1. Worn for Good is a vehicle for change. You are allowing people to purchase with a conscious, bringing to light confronting challenges our society is facing. With this incredible concept, what do you aim to achieve in the future?
We hope to see people become really aware of where they buy from, and who, and what that purchase stands for—moving away from a trend, seasonal based fashion system to a system that is about longevity and quality of the pieces you buy. We want to push the consciousness of the consumer towards a more sustainable fashion model, not just circular but regenerative, one that gives back to the community. Every dollar counts, and where and what you spend your money on has an impact. We also hope to highlight important issues that people in our society face that might otherwise be overlooked or misunderstood. We want to give these issues a voice on our platform, so our community can learn along with us and develop a connection to these causes.
Hopefully, we strike a balance - fashion should be fun and is about expressing who we are; we want to keep it that way while expanding the community consciousness.
2. How do you see the fashion industry changing in regards to climate change?
We’re already starting to see more transparency from fashion businesses, whether that be the fabrics they are using, where their garments are being made, less designing for seasons and more with longevity in mind, fair pay and working conditions. We mentioned it before, not simply circular fashion but a regenerative fashion industry, one that involves the community, gives back to causes and really seeks to support the environment through better manufacturing and business practices. We think it’s important for businesses with this goal to realise that it can continue to evolve; as technology and the consumer consciousness does, so too can your business model, manufacturing specifications and measures of success.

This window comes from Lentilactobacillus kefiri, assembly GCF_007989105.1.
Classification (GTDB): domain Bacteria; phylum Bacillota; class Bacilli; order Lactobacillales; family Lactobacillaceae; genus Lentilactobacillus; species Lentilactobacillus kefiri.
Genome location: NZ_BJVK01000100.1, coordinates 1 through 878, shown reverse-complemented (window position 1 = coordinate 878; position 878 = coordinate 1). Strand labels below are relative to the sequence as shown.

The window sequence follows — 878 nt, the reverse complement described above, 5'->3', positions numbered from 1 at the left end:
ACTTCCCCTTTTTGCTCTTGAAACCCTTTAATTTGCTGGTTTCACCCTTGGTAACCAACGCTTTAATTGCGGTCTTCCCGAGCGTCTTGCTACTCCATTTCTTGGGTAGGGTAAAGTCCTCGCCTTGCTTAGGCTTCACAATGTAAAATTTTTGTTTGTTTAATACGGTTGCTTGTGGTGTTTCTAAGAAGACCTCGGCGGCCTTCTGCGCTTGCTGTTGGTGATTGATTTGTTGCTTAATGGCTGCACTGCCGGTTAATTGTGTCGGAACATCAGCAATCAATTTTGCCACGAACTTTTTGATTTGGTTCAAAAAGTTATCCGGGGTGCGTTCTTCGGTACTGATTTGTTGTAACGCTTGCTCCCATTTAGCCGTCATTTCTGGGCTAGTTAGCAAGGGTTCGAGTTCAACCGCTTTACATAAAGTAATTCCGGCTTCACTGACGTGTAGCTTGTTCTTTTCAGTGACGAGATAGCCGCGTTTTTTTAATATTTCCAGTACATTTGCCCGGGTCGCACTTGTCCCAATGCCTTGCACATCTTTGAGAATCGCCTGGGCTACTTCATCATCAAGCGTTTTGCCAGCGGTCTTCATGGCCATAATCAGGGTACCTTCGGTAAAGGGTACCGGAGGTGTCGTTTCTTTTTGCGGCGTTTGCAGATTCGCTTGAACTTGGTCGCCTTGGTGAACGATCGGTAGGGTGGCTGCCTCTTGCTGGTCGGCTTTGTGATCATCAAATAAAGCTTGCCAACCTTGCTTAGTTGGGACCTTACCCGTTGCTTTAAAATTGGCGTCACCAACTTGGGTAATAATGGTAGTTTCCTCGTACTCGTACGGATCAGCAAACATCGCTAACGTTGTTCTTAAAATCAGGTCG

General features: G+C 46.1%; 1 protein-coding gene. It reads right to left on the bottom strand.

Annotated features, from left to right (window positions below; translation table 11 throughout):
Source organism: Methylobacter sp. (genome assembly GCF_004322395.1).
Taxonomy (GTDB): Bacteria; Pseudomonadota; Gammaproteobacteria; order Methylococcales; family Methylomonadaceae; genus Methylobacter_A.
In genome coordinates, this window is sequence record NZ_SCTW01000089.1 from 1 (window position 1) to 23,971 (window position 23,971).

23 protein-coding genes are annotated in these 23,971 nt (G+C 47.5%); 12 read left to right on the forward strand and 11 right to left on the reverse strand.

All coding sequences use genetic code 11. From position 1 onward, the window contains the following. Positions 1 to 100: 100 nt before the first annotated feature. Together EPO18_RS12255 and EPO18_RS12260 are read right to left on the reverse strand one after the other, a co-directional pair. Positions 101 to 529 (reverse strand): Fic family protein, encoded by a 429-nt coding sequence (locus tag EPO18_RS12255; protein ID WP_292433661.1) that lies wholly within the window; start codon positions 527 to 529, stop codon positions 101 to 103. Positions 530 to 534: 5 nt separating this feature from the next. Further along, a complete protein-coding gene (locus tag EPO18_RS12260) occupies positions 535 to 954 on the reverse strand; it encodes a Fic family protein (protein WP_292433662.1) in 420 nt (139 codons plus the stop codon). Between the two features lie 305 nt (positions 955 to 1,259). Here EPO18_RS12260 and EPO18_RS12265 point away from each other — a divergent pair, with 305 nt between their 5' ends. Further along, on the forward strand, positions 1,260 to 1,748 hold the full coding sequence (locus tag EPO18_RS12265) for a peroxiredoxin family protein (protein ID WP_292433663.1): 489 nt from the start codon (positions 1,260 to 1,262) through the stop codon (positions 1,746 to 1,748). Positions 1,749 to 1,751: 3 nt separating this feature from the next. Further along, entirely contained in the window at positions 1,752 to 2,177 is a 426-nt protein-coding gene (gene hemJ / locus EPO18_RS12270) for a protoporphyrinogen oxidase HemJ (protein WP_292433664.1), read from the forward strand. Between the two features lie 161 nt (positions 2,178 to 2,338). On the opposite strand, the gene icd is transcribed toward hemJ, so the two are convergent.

3. Pip and Sophie, in your personal life - what do you both do to reduce your waste and carbon footprint?
We both do the obvious things, like reusable coffee cups, composting, cotton shopping bags, buy local produce, refuse straws and seek out pre-loved goods (which is how Worn For Good was born). We are always educating ourselves in this space around what we can do as individuals and in business to reduce waste and have a positive impact on the environment.
4. As part of your impact, you are always investigating the most significant issues in our society and from that how you can give back - what advice can you give our younger generation to avoid these problems getting worse or even happening?
We need to play the long game. These issues won’t be eradicated overnight, and there will always be causes to support them. What we are trying to cultivate is conscious consumption, creating awareness of how impactful your money can be, and spreading awareness of those who are experiencing hardship; people with a cancer diagnosis, those experiencing domestic violence and environmental regeneration.
5. One of the charities you give back through is contributing to environmental restoration, education and carbon sequestration. How can we encourage more people to care about our environment and make sustainable choices?
This comes down to education and how we offer that information, ideally on a personal and relatable level. Sometimes environmental destruction can feel really far away - like icebergs melting in the arctic - and it can be hard to truly connect with the impact this could have on our lives here in Australia. We look to find examples that our community can personally relate to and responses to those issues. Last summer’s bushfires are an example of that; they had a very real impact on our daily lives - of course, to varying degrees - and could be physically felt and seen here in Sydney, with thick smoke hanging around affecting the air that we breath (and take for granted!) most days. The community support for those greatly affected by the fires was astounding, and that’s because it was happening and felt at a local level. Supporting Greening, Australia was an obvious choice for us as a result. Sharing statistics in a very visual way can be so impactful, and allows people to connect to the sheer scale of improper action, and hopefully, this influences their choices as a consumer and as a citizen.